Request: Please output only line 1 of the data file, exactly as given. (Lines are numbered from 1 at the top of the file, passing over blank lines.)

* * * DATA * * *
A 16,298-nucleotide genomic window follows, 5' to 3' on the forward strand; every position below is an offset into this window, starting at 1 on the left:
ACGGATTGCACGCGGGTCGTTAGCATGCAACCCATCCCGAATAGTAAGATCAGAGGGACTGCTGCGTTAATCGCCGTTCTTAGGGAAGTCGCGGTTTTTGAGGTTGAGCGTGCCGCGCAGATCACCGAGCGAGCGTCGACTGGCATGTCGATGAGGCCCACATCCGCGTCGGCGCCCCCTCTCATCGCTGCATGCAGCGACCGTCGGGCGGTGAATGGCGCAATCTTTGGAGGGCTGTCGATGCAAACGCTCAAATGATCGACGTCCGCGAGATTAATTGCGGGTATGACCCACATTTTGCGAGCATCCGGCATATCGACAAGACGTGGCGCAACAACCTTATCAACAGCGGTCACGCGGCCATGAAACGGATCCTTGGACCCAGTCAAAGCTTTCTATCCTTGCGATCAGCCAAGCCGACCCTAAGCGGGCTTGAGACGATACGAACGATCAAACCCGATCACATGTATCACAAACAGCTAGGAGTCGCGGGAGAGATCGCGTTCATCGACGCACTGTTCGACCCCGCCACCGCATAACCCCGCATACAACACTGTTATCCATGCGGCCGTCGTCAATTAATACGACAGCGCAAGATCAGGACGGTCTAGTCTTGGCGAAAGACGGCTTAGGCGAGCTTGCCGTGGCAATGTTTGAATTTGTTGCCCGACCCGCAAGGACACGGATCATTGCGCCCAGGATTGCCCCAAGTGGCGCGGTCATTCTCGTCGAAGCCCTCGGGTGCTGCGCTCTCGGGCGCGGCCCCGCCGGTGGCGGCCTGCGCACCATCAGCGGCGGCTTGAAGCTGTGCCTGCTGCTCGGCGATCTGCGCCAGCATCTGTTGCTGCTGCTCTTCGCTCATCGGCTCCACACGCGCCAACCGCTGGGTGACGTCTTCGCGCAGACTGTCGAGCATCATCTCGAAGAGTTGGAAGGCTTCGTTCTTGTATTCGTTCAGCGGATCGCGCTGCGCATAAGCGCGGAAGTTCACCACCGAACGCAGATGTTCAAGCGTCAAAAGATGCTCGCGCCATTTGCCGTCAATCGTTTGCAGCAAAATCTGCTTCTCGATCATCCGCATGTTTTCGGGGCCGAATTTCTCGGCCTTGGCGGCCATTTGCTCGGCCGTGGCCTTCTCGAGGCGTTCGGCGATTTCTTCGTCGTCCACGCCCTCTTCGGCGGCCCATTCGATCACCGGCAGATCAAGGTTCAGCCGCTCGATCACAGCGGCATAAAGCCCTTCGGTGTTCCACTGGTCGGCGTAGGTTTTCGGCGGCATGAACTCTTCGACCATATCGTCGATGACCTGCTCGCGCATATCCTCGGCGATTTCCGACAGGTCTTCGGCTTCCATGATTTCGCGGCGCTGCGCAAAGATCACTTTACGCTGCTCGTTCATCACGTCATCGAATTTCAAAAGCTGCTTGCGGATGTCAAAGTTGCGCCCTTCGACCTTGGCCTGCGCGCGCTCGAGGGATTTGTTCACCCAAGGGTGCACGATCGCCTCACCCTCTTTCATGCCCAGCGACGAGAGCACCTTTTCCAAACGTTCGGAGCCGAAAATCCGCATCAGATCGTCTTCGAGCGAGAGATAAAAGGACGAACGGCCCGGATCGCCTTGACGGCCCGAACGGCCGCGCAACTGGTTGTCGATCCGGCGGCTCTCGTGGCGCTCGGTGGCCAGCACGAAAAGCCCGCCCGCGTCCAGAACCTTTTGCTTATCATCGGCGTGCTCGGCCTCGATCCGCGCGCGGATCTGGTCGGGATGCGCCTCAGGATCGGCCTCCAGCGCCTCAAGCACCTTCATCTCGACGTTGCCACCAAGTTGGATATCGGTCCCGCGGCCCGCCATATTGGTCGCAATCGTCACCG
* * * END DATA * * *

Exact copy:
A 16,298-nucleotide genomic window follows, 5' to 3' on the forward strand; every position below is an offset into this window, starting at 1 on the left: